It's been a while since we heard much out of the RIAA after the organization was frequently in the news during its hunt to force anyone who even thought about illegally downloading music to pay damages. At times, the RIAA filed suits against deceased people essentially making it look like the bad guy to many music fans. The RIAA has now released information that looks at revenue statistics from 2017 and the music industry saw some growth last year.
According to the statistics, revenue from recorded music in the U.S. increased 16.5% to an estimated retail value of $8.7 billion. Wholesale revenues grew 12.6% to $5.9 billion. RIAA attributes most of the growth in the industry to paid music subscription services like Spotify, Amazon, Tidal, Apple Music, Pandora, and others. That revenue increased by more than 50% according to the data. RIAA does point out that it has taken a decade for the music industry to return to the overall revenue seen in 2008 and it is still 40% below its peak levels.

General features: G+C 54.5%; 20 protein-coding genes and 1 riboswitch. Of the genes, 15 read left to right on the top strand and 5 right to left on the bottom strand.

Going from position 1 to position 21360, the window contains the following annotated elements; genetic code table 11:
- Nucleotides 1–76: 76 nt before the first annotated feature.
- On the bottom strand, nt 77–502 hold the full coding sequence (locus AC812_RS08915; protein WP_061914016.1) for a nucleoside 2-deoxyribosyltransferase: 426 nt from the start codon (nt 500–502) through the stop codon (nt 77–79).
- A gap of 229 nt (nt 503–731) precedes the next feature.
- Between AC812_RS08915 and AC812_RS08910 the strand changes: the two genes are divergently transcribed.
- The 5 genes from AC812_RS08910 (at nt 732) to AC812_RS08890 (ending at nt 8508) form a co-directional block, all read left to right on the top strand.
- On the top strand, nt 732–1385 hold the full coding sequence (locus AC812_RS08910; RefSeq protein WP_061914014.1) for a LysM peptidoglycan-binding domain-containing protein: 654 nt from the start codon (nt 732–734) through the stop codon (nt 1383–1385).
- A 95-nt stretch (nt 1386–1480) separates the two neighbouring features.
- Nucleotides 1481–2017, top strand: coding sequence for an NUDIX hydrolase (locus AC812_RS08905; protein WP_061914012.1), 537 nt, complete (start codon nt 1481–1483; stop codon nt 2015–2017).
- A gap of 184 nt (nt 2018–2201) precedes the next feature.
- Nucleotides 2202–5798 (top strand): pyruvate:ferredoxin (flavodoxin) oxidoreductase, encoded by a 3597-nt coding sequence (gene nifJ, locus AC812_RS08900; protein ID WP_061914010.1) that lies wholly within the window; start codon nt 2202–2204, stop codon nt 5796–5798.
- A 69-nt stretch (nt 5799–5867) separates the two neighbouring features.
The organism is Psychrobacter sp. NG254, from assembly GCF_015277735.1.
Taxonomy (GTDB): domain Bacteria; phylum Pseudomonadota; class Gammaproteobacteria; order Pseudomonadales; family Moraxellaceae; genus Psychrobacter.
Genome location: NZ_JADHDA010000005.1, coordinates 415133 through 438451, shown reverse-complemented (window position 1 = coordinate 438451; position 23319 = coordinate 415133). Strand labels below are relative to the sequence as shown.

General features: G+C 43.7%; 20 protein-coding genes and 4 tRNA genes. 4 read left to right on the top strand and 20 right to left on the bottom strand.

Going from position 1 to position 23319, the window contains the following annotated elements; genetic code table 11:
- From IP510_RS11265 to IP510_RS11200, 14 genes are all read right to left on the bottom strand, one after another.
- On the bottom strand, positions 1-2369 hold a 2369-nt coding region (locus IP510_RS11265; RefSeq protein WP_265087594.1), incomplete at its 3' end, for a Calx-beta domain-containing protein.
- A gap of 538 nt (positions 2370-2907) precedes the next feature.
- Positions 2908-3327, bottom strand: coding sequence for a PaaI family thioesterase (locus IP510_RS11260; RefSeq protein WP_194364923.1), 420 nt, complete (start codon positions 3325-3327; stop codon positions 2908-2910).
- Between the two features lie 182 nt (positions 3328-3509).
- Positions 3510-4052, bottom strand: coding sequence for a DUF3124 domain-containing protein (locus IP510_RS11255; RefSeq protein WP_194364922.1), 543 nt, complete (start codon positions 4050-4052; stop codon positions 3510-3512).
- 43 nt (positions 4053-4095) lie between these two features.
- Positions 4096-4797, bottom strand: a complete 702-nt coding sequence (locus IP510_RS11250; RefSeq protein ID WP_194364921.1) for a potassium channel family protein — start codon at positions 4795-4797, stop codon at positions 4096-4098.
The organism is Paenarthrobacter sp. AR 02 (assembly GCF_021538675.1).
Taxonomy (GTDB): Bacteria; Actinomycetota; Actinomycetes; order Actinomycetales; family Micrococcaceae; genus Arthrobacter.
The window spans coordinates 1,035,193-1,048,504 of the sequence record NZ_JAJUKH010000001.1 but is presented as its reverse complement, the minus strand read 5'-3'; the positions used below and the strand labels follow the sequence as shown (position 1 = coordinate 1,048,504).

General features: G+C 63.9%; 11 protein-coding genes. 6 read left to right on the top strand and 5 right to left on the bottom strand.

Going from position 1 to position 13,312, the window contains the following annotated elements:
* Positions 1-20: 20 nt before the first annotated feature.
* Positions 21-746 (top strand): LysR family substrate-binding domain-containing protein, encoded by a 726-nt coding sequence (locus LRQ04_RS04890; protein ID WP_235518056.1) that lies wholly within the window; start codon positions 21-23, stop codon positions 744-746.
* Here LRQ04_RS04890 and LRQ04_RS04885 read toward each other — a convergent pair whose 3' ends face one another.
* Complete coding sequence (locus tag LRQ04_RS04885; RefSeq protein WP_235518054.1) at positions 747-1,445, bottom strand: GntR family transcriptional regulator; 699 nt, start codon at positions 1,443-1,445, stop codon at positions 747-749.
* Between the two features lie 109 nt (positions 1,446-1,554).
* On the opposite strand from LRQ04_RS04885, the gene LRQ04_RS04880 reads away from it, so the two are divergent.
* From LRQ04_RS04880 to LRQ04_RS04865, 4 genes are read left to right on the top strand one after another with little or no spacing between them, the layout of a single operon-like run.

Growth in paid music streaming is being offset by continued decline in revenue from physical and digital unit sales. Looking at different segments of the industry RIAA's stats break things down for us and show that streaming music platforms accounted for nearly two-thirds of total U.S. music industry revenues in 2017. Streaming services revenues alone were $5.7 billion in 2017, or 65% of total industry revenue. On-demand streaming services that are supported by ad revenue, these are the free services run by Spotify and others, totaled $659 million in 2017.
Revenue from digital downloads fell 25% to $1.3 billion for 2017. This seems to indicate that more music fans are simply paying for streaming services rather than buying digital songs. This is the first time since 2011 that revenue from physical products exceeded revenue from digital downloads. Looking at revenue from physical products, shipments decreased 4% reports RIAA to $1.5 billion in 2017. However, there was a bright spot in physical product sales, and that bright spot is vinyl. Revenues from vinyl records were up 10% to $395 million while shipments of CDs declined 6% to $1.1 billion. CD sales have been so poor in recent years that Best Buy has announced that it will end sales of CDs this summer.